Two major international organizations, the UN’s refugee agency (UNHCR) and Doctors without Borders/Medecins Sans Frontiers (MSF), have announced they will no longer work with the EU in resettling refugees due to moral objections. The nub of the problem? The EU, under the new plan that it negotiated with Turkey to stop the crisis, will detain new arrivals and return them to Greece. Reuters reports:
“Under the new provisions, these so-called hotspots have now become detention centers,” said the UNHCR’s Melissa Fleming.
“Accordingly, and in line with UNHCR policy of opposing mandatory detention, we have suspended some of our activities at all closed centers on the island.”
Medical charity Medecins Sans Frontieres (MSF) said it was pulling out of one center on the island of Lesbos “because the EU-Turkey deal is turning reception centers to deportation centers.
“If we continued (at the center) we would be participants in a system we deem unfair and inhuman,” the Greek MSF branch wrote on Twitter.
Marie Elisabeth Ingres, who heads the charity’s mission in Greece, added it would “not allow our assistance to be instrumentalized for a mass expulsion operation.” […]
Until Sunday, arrivals to Lesbos had been free to leave the Moria migrant camp and head for ferries to the Greek mainland from where they would mostly head north via the Balkans in a bid to reach western Europe, particularly Germany.
Now, they are meant to be held in Moria or one of four other centers set up on the Aegean islands of Samos, Chios, Leros and Kos, pending the outcome of their asylum applications.
The logical implication of the UNHCR and MSF position is that anyone who wants to should be able to leave Greece and migrate north—at a time when literally millions of people, from Syria but also the wide swaths of nations immersed in war and misery across the Middle East and Africa, would love to do so. It is, de facto, an open borders policy. The humanitarian impulse to assist innocents fleeing a war not of their making is laudable—even admirable; as workable policy, this leaves a lot to be desired.
The simple fact is that while Syria is a war zone, Turkey (at least in the non-Kurdish sections) is not. When Syrians flee their war-torn country, they do so as refugees—but when they in turn leave the tedium and stagnation of refugee camps in Turkey for better opportunities in Europe, they then act also as economic migrants. And while there is a human right to flee a war zone, there is not a human right to live in Germany.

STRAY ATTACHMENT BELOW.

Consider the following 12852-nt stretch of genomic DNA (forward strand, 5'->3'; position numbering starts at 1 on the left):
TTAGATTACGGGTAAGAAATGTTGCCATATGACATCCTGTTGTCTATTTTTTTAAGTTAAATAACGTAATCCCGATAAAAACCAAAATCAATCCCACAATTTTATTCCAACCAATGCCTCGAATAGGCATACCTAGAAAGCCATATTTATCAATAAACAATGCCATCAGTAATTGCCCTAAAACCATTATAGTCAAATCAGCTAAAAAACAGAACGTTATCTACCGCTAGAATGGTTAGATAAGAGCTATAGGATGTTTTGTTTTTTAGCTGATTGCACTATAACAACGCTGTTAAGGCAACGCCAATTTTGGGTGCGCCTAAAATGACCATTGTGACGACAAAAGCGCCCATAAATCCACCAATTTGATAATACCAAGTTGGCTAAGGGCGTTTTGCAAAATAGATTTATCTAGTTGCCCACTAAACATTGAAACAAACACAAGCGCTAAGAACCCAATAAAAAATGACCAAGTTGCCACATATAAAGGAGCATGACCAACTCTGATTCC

Furthermore, the scale of immigration to Europe has already tested to the breaking point the Continent’s capacity to assimilate and accommodate, much less employ, the newcomers. If the flow northward continues unchecked into the future, it could seriously imperil civil society in parts of Europe—which would in turn dash the opportunities and assistance that the refugee-migrants seek. Like it or not, letting the Syrians in Greece go north is neither a political nor practical solution to their problems any longer. And that means border control—including detentions—are necessary.
It’s hard not to sympathize with the migrants: refugee camps are no place to build a new life, and Syria is, through no fault of its ordinary citizens, going to be a mess for a long while. Both MSF and UNHCR are also correct to point out (as we have) that the Turkish government is increasingly authoritarian, and that there are real moral costs to Europe’s decision to do business with it. But the logical conclusion of these lines of thinking is that you need a coherent policy for Syria, not that you need an open doors policy.
A coherent policy for Syria, of course, entails the toppling of the dictator who is the root cause of the misery there, as well as the rooting out of terrorist organizations like Jabhat al-Nusra, who would quickly overrun any safe zone as soon as it was established. One wouldn’t expect an institution such as MSF—which, it must be said, does very heroic work around the world—to embrace such policies. And indeed, it’s not its job to do so. But the fact that these organizations’ decision to pull out of the EU program is being held up by many in the media—and, one expects, by many in the halls of power in Brussels—as a fatal blow points to something else troubling.
Within Brussels, and in European capitals more generally, a kind of bien pensant worldview has been completely internalized by a certain cadre of politicians and government officials, as well as by their media counterparts. Idealism and humanism are necessary and valuable components for one line of work—and, indeed, a critical ingredient in anything one would consider a good and just government. But it is far from the only component of prudent statesmanship, which has to balance pragmatism and idealism in the face of overwhelming problems. Put simply, the doubling down on unthinking, unfettered humanism, without thought of consequences, opens the door to all the most heinous forces we already see brewing in Europe. It’s an open question as to whether the Continent can survive its own good intentions.